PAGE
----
Something’s not quite right. It’s a lovely day again. Soft air, the scents of spring with a hint of summer to come. No more excuses not to walk the children down the lane to school. So off we set, breathing in the grassy farmyardy smells and merrily swinging our plastic bag containing the two empty birds nests I found in the garden yesterday. The topic this term at school is ‘Materials’and the various things you can do with them. They’ve made lumpy grey recycled paper out of shredded newspapers, been to a local quarry to study stones and now they’re doing weaving. Yesterday a local artist came to the school and helped them weave a living pergola in the playground out of willow twigs. It’s designed to be a little shady retreat from the summer heat (hope springs eternal in these parts). It’s really rather splendid and, as ever, I was in awe of what our little village school manages to achieve. So anyway, I felt particularly chuffed when I found these abandoned nests as they were marvellous examples of weaving. Those little birds had put together something quite remarkable with a load of twigs, mud, horsehair, straw – you name it, it was there – all woven together beautifully. Nature comes to the classroom in all its glory. Of course the first thing that happened when I presented them to the teachers was that I got told off for taking them out of the trees. As if. I did explain, slightly sarcastically, that they had, of course, been lying on the ground, sideways, obviously abandoned. I hardly wrenched them from the grasp of the poor hardworking birdies as they put the finishing touches to their home. And I refrained from saying that Molly probably ate the birds anyway - they’d have had social services onto me in the blink of a disapproving eye.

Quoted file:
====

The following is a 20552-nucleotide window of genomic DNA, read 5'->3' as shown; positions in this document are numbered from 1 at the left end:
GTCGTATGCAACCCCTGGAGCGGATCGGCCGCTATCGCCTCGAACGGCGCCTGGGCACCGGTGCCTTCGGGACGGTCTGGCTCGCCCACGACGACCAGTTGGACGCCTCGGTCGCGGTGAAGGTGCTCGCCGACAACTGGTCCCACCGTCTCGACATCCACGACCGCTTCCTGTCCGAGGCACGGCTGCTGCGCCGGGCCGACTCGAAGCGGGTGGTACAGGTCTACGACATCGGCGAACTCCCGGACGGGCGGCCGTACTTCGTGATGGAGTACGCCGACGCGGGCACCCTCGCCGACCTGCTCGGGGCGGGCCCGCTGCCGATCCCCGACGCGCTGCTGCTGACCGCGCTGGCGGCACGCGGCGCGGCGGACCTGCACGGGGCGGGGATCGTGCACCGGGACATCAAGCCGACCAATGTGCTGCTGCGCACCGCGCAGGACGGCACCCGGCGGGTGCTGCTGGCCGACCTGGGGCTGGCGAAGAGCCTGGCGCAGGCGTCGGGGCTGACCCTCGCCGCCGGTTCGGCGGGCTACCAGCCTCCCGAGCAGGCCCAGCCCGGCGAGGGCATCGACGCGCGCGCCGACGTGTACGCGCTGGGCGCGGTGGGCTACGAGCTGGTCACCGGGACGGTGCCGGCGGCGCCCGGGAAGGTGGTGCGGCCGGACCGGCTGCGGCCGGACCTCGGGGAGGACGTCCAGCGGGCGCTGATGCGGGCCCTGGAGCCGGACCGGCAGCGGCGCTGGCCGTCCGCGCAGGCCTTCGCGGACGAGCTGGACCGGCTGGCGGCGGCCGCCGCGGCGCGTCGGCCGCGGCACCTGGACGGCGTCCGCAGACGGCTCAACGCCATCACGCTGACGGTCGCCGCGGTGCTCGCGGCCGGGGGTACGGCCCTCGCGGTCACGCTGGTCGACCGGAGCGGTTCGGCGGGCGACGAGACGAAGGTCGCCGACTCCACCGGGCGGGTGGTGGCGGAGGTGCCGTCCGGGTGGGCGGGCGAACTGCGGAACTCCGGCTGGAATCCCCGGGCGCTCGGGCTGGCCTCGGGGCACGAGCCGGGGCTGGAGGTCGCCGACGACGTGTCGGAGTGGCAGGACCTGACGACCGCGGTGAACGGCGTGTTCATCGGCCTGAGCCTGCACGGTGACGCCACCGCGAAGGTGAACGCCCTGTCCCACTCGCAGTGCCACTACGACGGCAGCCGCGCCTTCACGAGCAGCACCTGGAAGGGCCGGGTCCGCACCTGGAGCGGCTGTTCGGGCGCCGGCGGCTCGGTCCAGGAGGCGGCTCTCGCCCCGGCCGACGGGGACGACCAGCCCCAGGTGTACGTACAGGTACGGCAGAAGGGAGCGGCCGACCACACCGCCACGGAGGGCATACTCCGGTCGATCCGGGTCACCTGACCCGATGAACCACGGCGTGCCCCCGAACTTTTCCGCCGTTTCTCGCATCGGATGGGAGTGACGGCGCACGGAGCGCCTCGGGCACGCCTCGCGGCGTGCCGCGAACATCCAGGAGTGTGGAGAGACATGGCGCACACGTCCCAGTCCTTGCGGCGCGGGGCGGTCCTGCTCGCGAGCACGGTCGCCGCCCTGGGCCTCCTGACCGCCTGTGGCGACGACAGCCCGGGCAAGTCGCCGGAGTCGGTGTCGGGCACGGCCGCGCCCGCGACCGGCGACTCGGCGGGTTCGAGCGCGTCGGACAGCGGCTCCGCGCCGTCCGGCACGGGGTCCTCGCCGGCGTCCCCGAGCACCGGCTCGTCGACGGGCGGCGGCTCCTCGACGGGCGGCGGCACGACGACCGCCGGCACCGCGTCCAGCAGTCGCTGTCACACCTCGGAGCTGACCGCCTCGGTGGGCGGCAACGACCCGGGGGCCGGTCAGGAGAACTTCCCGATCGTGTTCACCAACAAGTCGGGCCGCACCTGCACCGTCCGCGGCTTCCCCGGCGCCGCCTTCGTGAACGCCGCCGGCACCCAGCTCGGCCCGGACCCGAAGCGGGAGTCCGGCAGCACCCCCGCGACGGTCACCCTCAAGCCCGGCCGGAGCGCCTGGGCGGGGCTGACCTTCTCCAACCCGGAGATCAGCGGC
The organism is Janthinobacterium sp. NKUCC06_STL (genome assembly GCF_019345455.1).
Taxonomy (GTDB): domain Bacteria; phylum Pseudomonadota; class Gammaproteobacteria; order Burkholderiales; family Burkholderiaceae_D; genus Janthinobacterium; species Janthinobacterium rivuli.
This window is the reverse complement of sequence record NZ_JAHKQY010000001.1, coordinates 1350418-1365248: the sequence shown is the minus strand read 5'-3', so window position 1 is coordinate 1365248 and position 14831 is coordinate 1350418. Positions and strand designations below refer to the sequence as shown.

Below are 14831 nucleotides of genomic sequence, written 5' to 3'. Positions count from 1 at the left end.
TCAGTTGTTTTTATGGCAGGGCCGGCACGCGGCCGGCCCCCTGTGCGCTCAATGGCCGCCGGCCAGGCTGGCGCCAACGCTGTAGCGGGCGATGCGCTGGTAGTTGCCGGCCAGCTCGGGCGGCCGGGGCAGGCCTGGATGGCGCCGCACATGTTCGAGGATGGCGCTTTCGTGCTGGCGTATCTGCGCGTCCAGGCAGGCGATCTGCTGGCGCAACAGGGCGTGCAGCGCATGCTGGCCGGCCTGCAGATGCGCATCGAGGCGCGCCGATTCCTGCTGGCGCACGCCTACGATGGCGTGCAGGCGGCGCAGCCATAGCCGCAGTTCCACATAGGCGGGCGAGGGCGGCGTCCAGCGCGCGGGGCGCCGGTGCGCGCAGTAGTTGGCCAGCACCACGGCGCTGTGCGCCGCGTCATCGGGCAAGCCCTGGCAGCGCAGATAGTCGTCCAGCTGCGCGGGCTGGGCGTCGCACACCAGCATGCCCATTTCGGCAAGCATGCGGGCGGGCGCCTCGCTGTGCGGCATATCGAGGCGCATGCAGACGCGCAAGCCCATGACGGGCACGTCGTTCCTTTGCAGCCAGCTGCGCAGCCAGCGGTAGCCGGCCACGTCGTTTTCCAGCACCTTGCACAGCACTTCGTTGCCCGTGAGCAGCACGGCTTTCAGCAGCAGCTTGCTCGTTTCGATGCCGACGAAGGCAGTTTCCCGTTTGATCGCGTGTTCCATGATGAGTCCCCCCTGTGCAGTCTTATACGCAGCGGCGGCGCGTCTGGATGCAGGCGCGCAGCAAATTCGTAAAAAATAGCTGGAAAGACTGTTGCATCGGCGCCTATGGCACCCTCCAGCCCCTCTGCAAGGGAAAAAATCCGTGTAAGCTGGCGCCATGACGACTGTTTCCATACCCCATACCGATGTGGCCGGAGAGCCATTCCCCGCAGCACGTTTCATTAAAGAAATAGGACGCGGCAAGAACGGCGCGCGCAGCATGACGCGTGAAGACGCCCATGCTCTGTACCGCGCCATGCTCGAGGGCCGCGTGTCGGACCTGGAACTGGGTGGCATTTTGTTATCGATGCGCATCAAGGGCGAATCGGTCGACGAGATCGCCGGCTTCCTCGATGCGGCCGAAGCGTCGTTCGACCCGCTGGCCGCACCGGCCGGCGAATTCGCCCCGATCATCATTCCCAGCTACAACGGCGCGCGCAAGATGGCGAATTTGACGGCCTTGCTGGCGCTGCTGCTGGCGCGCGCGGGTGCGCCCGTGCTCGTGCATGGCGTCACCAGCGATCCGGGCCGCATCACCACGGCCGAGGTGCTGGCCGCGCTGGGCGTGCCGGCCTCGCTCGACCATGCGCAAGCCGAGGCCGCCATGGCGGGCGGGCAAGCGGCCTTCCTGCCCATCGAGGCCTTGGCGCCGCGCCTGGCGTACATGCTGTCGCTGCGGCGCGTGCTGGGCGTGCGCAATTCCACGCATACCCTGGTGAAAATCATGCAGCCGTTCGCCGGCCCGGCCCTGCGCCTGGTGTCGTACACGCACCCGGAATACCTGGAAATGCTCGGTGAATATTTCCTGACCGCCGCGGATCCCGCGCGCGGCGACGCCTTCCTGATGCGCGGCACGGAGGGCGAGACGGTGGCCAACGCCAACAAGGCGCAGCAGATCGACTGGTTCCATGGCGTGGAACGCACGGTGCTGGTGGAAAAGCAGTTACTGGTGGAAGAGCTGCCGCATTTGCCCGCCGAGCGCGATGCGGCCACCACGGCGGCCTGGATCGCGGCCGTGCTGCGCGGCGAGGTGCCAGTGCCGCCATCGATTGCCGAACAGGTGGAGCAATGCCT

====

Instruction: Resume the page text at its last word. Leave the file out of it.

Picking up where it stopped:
As I started on my way back, a friend stopped me, impressed that I’d actually walked down rather than my usual screeching in at the last minute, the smell of burning rubber in the air, shouting at the kids to ‘Run, run, run’ to squeak through the door before 9 o’clock tolls. It seems to be an unwritten rule that the closer you are to the school the later you are. It was always a race between me and the friend that lives 200 yards from its gates as to which of us was going to get there last and incur the wrath of the Head. She usually won. I was devastated when she moved her child to a different school (with a view, presumably, to getting there on time) as I suddenly had nowhere to hide. Anyway, it seems they are now selling up and I got into a discussion as to the possible whys and wherefores and how sad it was that two more small children were leaving the village.
The friend I was having this conversation with grew up here and her mother still lives in the house she was brought up in. She still loves the place but we were lamenting how much things have changed. Even four years ago, when I arrived, there was still a herd of dairy cows which chewed the cud in the field opposite our house and would give me very good excuses for being late to school when the farmer was moving them down the lane to new pastures. Having just left the car crush and road rage that is west London, it was wonderful to have a rather different type of road user ambling along the byways of this land. The girls loved it too. It was one of the reasons I moved here – to have them grow up with real country rhythms in their souls, surrounded by nature rather than smoke, grime and crime. Not so long ago there were about five dairy farms in this village and you could set your watch by the passage of cows past the pub on the way to the milking sheds. The last one to go, three years back, was owned by a man in his early thirties whose family have farmed in the valley for generations. He finally gave it up because it was bloody hard work and not enough money in it. He’s now diversified into sheep and hanging baskets. One of his uncles lives next to us, dabbles in property and runs the local milk round. The other farms sheep and lives at the bottom of the lane. His children go to our school. At least he and his wife (also born and brought up here) are doing their best to keep down the average age of the village – they’ve just had their fourth child. It might help keep the school open if nothing else.